American Numismatic Biographies author Pete Smith submitted this
article on Josh Tatum and the Racketeer Nickel. Thanks!
In the May 7, 2000, issue of The E-Sylum, I wrote,
I think it would be an interesting exercise for E-Sylum readers to try to come up with the first published reference to Tatum. I am still looking for that first reference.
When a new United States nickel coin was issued in 1883, there was no shortage of reporting in the papers. I have selected a few stories out of hundreds that were printed in 1883.
The Evening News (Emporia, KS) reported on February 14, 1883:
The banks here have received their first installment of the new nickel coin.
The Burlington (VT) Free Press carried an item on February 16, 1883:
Keep shy of half-eagles. You may get a gold-plated nickel.
The Weekly Public Ledger (Memphis, TN) printed on February 20, 1883:
Washington, February 11.-The objection of secret service men to the new five cent coin, which they claimed could be made to resemble a $5 gold piece by gilding has, it is reported, caused the Treasury Department to order an immediate suspension of further coinage by Mr. Snowden, Director of the Mint at Philadelphia.
The Semi-Weekly New Era of Lancaster, Pennsylvania, carried his item on February 24, 1883:
Col. Snowden, the Superintendent of the Mint, is credited on Wednesday of this sentiment regarding the new nickel coin:
They are good enough. What's the matter with them? The omission of the word ‘cents' does no harm. If any one is fool enough to take a gilded one for $5, let him suffer for his dumbness.
The Chicago Tribune reported on March 15, 1883:
This morning the police in Morgan City arrested a man named G. F. McCord, alias Mack, charged with having passed as $5 gold pieces a number of gilded new nickels.
Arkansas City (KS) Weekly Traveler of April 25, 1883 reported:
F. G. Mack, who at Morgan City, Mis., attempted to pass a new nickel as $5, was sentenced to five years at hard labor and to pay $1.000 fine.
The Burlington (VT) Free Press reported on March 28, 1883:
W. C. Woodward was arrested today on charge of passing gilded nickels for $5 gold pieces at St. Louis. Woodward knocked down two policemen and ran. He was fired at and finally caught. Woodward is a newspaper reporter.
The Cincinnati (OH) Enquirer reported for March 30, 1883:
As the Louisville and Nashville train was entering St. Louis, Woodward suddenly jumped past his custodian, dashed back through two passenger cars and jumped off the rear end of the train down an embankment. It was dark and Yost lost him among the freight cars which do there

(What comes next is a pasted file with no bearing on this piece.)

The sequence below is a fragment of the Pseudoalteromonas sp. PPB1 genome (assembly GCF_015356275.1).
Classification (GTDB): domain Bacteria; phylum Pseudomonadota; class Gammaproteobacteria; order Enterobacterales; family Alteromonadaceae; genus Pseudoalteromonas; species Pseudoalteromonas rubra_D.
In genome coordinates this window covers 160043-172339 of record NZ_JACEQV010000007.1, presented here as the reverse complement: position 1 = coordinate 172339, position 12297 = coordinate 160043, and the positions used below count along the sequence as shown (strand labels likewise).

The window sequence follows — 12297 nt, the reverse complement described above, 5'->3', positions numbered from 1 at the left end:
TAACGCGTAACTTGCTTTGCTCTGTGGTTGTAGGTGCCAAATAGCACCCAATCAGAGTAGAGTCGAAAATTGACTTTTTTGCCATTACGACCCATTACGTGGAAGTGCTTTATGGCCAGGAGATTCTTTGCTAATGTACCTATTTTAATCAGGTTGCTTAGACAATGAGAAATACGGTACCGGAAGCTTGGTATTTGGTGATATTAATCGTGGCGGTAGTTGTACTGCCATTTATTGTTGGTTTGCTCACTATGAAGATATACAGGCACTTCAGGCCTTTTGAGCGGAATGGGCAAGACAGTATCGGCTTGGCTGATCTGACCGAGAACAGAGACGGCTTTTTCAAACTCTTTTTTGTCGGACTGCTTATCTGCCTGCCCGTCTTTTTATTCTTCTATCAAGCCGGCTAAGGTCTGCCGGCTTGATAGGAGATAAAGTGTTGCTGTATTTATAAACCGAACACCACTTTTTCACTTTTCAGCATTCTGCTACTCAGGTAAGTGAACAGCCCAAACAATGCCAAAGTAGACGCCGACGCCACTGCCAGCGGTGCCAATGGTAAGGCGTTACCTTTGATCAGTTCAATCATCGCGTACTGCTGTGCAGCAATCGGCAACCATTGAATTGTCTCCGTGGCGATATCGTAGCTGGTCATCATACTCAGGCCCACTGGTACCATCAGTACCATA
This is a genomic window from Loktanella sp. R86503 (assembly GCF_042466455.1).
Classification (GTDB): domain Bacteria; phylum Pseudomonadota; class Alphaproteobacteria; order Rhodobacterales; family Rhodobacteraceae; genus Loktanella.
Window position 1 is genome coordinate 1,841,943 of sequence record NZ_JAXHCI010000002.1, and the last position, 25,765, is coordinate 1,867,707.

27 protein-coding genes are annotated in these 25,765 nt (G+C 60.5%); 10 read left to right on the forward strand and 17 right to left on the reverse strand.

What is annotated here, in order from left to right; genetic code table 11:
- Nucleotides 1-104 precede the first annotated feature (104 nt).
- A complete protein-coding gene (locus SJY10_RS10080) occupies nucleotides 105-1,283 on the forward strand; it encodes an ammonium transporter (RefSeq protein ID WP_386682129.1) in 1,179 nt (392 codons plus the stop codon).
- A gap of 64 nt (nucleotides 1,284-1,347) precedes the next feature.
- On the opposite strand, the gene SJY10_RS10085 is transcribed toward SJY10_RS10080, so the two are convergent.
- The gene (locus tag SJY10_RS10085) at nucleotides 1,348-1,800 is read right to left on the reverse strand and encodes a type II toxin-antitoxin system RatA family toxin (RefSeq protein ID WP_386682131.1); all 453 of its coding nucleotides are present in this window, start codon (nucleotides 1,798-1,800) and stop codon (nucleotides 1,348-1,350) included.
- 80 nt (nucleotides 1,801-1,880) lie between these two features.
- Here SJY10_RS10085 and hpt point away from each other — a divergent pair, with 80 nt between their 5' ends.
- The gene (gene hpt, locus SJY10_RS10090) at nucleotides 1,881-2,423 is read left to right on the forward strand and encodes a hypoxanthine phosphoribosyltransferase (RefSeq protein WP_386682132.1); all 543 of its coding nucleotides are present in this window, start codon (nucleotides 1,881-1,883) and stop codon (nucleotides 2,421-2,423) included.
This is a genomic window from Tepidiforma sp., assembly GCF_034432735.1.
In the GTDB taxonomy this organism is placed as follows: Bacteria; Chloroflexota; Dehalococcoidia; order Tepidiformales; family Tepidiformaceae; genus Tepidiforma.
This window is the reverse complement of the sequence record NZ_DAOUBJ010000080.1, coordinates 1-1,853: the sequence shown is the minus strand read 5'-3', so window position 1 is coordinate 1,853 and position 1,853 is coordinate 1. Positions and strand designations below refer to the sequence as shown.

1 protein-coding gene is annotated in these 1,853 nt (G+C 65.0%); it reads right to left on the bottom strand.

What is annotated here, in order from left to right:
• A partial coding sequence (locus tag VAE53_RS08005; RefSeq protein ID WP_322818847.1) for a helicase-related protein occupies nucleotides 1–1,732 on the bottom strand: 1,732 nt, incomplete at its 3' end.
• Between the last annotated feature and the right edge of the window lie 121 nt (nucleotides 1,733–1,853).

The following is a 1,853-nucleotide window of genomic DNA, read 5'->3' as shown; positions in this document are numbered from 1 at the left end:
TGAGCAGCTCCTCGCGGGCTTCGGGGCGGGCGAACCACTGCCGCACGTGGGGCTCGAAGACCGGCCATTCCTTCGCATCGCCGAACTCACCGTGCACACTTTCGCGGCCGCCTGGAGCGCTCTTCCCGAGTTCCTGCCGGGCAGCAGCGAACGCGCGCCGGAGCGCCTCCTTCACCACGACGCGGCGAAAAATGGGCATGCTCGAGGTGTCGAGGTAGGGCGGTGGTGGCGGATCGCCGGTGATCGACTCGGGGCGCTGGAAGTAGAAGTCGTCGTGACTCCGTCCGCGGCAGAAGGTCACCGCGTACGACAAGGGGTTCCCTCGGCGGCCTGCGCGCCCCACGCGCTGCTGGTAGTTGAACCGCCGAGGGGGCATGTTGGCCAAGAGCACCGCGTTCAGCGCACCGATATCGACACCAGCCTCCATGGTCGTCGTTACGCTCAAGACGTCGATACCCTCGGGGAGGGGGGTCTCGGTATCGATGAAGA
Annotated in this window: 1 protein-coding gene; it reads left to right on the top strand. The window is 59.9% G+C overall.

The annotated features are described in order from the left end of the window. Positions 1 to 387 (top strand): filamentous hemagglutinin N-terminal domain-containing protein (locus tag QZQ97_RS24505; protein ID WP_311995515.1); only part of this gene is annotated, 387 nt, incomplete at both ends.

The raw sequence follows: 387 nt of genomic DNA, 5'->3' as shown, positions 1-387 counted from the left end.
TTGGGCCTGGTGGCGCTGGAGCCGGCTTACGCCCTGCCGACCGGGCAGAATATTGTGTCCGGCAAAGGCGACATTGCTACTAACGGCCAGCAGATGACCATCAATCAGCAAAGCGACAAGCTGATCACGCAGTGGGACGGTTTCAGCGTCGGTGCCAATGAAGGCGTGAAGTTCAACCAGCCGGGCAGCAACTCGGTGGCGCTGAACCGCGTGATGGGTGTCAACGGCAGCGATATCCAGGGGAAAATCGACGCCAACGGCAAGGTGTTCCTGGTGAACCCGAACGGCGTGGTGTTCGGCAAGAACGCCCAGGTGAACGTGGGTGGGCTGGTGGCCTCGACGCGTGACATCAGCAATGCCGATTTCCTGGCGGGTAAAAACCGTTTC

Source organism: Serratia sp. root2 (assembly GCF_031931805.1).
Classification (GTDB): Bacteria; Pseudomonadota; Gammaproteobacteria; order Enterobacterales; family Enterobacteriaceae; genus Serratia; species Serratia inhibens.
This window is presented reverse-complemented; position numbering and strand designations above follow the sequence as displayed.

The Daily American (Nashville, TN) of January 8, 1884, finished the story:
W. C. Woodward, the ex-Nashville journalist, gave himself up to the United States authorities here today… He was detained until information was received by telegraph to the effect that Woodward was no longer wanted in St, Louis, as the indictment against him had been found under a misapprehension of the facts.
In 1883 there were many reports about gold-plated nickels, some arrests, some convictions and some acquittals. The 1883 nickels without CENTS were hoarded in large numbers.
What About Josh Tatum?
Three people in the United States named Joshua Tatum were born before 1871.
Joshua Tatum (3/30/1800-12/6/1883) was a farmer living in Mississippi and fought for the Confederacy.
Joshua Tatum (1808- ) was a farmer in Cyprus Creek Township, North Carolina.
Joshua Young Tatum (1848-3/9/1898) was a farmer in Perry County, Tennessee.
There was no Josh Tatum in Boston in 1883. The story has been false since its first telling, whenever that was.
Some sources credit Maurice M. Gould with first telling the story in his syndicated column
Coin Roundup appearing in, among others, The Sioux City (IA) Journal of August 8, 1965. As with most articles written about Tatum, this is not correct.
An article by Eber Higgins in Garfield County News (Enid, OK) for June 22, 1962, tells a version of the Tatum story.
An article by Don Millsap in Grand Prairie (TX) Daily News of June 29, 1959, tells the Tatum story.
An article by Liana Spurrier in Coin Week of January 16, 2019, places the first reference to The Southwest Times (Pulaski, VA) of December 14, 1958, and a presentation by Miss Willie Long before the Southwest Numismatic Society.
Julia Casey found a May 22, 1955, article in the Dayton (OH) Daily News. There was an earlier article on May 1, 1955, in The Wichita (KS) Eagle, by Michael MacDougall. Interesting that he referred to the culprit as Joshua Tatum.
MacDougall's report was on an item found in a collection. It appears that he was repeating a story and not making one up. The original Josh Tatum source has still not been found.
If the Josh Tatum story did not appear in a newspaper, and does not show up in all the documents on the Newman Numismatic Portal, then where does it come from? I suspect it may have appeared in a popular non-numismatic magazine. I searched magazine databases through my local library but had no success. The truth is out there. Who will find it?
- - - - -
I was amused to see an ad for
Racketeer Nickels in The Daily Oklahoman for February 21, 1999. The coin illustrated is the 1883 with CENTS reverse. The ad notes that they will provide dates of their choice.
When I worked for a coin dealer we had a small bag of gold-washed Liberty Nickels in dates other than 1883. We considered them worthless.
Thanks, Pete! Keep searching, folks! Who will be the first to locate the missing source?
Coin image from:
Well worn Copper's Blog
To read the earlier E-Sylum articles, see:
DON'T JOSH ME
WHO'S JOSHING WHO?
JOSH TATUM RACKETEER NICKEL REFERENCES PRIOR TO 1968
SEEKING (BUT NOT FINDING) JOSH TATUM
MORE ON JOSH TATUM AND THE NICKEL GYP GAME
Wayne Homren, Editor
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